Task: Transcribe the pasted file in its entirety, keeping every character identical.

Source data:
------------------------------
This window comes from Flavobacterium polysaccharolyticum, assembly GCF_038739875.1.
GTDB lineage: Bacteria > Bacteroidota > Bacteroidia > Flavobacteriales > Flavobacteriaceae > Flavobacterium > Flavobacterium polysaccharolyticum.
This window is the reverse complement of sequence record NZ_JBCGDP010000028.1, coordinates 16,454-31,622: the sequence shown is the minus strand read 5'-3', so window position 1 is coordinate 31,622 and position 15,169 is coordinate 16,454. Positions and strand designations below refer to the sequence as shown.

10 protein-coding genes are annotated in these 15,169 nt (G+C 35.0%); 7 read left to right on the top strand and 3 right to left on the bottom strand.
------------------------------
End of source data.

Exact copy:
This window comes from Flavobacterium polysaccharolyticum, assembly GCF_038739875.1.
GTDB lineage: Bacteria > Bacteroidota > Bacteroidia > Flavobacteriales > Flavobacteriaceae > Flavobacterium > Flavobacterium polysaccharolyticum.
This window is the reverse complement of sequence record NZ_JBCGDP010000028.1, coordinates 16,454-31,622: the sequence shown is the minus strand read 5'-3', so window position 1 is coordinate 31,622 and position 15,169 is coordinate 16,454. Positions and strand designations below refer to the sequence as shown.

10 protein-coding genes are annotated in these 15,169 nt (G+C 35.0%); 7 read left to right on the top strand and 3 right to left on the bottom strand.